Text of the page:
Fundamental Orders of Connecticut,14 January 1638

Fundamental Orders of Connecticut,14 January 1638

  • The People of Windsor, Hartford, & Wethersfield near the Connecticut River wish to establish a peaceful union in an orderly government according to God & to deal with the people’s affairs in a public state or commonwealth in order to maintain the liberty & purity of the gospel, the discipline of churches & maintaining civil order through laws, rules & orders with those decrees
    1. 2 general assemblies or courts per year (April & September). The first one is to elect magistrates & public officers. The governor is a one year term & can be reelected later. Magistrates can only be elected for one year, no more. All of these must swear an oath to administer laws
    2. Elections work like this: every voter writes a name down on a piece of paper. The name with the most votes is the governor for one year. Magistrates & officers are nominated separately & voted upon separately, so long as there are more votes than blank votes
    3. Magistrates can’t be nominated if they’ve just served a term as a magistrate. Another will have to be chosen
    4. A governor can’t serve back to back terms. He also must be a member of an officially approved church & have been a magistrate in Connecticut. No magistrate can take office without swearing an oath to serve according to laws & justices
    5. The  court of election will have towns send their deputies, once elections are over, to fulfill their deputies. The September general court is for making laws & public concerns of the Commonwealth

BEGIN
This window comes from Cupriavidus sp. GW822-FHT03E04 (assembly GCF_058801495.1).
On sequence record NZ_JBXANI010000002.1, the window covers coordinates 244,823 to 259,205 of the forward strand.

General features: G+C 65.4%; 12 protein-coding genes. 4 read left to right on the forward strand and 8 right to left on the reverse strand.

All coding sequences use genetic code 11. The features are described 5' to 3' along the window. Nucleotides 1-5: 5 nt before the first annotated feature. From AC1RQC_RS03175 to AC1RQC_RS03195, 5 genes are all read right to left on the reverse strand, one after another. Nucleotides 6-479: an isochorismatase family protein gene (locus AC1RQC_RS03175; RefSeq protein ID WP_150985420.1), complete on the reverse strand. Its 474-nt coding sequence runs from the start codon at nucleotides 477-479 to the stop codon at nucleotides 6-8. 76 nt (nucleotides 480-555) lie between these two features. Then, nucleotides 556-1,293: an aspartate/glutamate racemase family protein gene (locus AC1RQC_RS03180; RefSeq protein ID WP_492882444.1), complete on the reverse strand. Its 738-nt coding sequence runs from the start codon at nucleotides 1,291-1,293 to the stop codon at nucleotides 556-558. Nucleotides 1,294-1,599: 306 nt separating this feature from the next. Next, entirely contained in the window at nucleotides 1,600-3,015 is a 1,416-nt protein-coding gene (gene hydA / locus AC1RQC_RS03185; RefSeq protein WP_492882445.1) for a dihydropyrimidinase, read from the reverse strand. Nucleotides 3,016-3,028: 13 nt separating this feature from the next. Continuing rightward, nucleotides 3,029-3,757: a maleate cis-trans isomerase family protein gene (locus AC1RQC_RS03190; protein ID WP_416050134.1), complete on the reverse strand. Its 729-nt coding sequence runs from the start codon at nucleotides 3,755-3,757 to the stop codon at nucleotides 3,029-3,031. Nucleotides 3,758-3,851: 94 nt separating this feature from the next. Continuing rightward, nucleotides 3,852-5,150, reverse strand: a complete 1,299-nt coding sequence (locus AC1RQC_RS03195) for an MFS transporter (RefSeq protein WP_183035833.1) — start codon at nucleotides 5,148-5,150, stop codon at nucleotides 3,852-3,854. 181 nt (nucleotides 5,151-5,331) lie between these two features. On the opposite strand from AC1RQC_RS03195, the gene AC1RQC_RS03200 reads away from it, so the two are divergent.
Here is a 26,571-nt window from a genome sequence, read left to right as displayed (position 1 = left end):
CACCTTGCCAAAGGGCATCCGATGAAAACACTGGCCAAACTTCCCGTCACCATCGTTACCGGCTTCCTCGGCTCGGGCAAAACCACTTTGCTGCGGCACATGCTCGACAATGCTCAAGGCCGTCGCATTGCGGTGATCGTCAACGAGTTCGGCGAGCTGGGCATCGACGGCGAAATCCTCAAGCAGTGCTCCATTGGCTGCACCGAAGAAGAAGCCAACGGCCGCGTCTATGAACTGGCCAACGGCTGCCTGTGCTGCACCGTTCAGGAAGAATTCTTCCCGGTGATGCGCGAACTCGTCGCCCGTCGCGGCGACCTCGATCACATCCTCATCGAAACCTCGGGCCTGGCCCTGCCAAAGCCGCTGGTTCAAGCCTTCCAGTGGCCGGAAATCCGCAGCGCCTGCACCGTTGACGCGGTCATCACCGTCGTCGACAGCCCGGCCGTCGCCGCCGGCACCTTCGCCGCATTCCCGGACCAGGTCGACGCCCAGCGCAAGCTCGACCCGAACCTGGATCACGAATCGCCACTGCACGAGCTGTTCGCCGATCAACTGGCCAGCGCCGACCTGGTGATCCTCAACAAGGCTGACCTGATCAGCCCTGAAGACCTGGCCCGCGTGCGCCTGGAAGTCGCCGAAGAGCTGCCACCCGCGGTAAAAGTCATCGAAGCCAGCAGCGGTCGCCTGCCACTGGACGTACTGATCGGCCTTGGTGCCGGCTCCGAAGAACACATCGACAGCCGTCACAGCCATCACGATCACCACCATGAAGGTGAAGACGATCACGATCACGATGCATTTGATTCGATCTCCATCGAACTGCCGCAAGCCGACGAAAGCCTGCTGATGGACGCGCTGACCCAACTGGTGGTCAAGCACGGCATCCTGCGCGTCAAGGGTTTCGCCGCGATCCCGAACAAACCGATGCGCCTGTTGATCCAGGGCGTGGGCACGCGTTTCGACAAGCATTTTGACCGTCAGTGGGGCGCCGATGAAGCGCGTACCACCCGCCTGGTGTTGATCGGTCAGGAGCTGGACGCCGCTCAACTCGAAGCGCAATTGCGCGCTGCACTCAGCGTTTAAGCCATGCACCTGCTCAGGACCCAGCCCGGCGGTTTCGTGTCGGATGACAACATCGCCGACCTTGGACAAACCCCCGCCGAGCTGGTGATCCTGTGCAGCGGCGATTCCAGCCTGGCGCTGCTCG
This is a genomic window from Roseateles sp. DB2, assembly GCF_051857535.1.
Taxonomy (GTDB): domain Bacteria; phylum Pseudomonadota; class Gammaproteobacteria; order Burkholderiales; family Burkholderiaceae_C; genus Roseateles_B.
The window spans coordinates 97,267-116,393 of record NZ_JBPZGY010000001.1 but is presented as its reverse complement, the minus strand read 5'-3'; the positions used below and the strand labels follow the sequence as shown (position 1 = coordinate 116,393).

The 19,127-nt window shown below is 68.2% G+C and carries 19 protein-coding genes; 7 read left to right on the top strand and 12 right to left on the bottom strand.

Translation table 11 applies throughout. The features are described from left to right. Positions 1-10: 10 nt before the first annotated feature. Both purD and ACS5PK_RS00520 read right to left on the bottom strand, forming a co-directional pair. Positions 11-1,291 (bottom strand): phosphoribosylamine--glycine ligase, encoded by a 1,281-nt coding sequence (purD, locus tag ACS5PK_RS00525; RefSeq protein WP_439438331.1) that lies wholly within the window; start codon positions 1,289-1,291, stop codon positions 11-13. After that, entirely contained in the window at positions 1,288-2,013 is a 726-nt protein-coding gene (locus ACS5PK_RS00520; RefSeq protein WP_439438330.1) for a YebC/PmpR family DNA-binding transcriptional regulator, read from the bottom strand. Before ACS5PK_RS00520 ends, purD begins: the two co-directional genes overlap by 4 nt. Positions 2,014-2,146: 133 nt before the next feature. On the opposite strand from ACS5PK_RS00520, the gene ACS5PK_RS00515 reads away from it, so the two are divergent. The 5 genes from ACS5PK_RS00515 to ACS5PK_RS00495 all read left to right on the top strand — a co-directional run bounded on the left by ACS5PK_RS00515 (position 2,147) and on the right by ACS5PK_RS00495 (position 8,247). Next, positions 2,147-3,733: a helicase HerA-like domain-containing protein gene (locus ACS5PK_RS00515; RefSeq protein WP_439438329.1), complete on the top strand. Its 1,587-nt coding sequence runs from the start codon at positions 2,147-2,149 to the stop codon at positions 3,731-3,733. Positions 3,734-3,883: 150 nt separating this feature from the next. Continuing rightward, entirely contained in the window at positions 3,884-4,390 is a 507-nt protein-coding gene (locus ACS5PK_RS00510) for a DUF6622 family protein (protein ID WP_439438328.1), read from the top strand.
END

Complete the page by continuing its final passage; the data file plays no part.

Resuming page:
6. The governor will convoke the Constables of every town to call the standing courts with 14 days’ warning. If the governor doesn’t do this freemen can send men there. If the freemen don’t do this, the Constables can send them
    7. From time to time, each town will have its freemen meet & elect deputies to send to the courts. Once elected, they’ll take an oath of fidelity. Names will be presented & will be voted on. Those  with the largest number of votes will have a warrant signed by a constable registering them as deputies
    8. The towns will send 4 deputies each appointed from eligible freemen all receiving the largest number of votes
    9. The deputies can choose the time & place of the General Courts & to decide topics of discussion & proposal of laws. Any disorderly conduct at meetings can be fined. Any elections seen as illegal will be examined & an outcome will be determined by the deputies
    10. General courts consist of a governor, or a court moderator, & at least four magistrates, with a majority of deputies. The court represents the supreme power of the commonwealth & only it may establish laws, repeal laws, levy taxes, apportion unapportioned land & give the magistrates powers to execute laws. It can give liberty to speak in general courts & silence those in disorder
    11. When the General Court decides on an amount & frequency of a tax, a committee will be set up to ensure each town pays it & provide it to the Commonwealth

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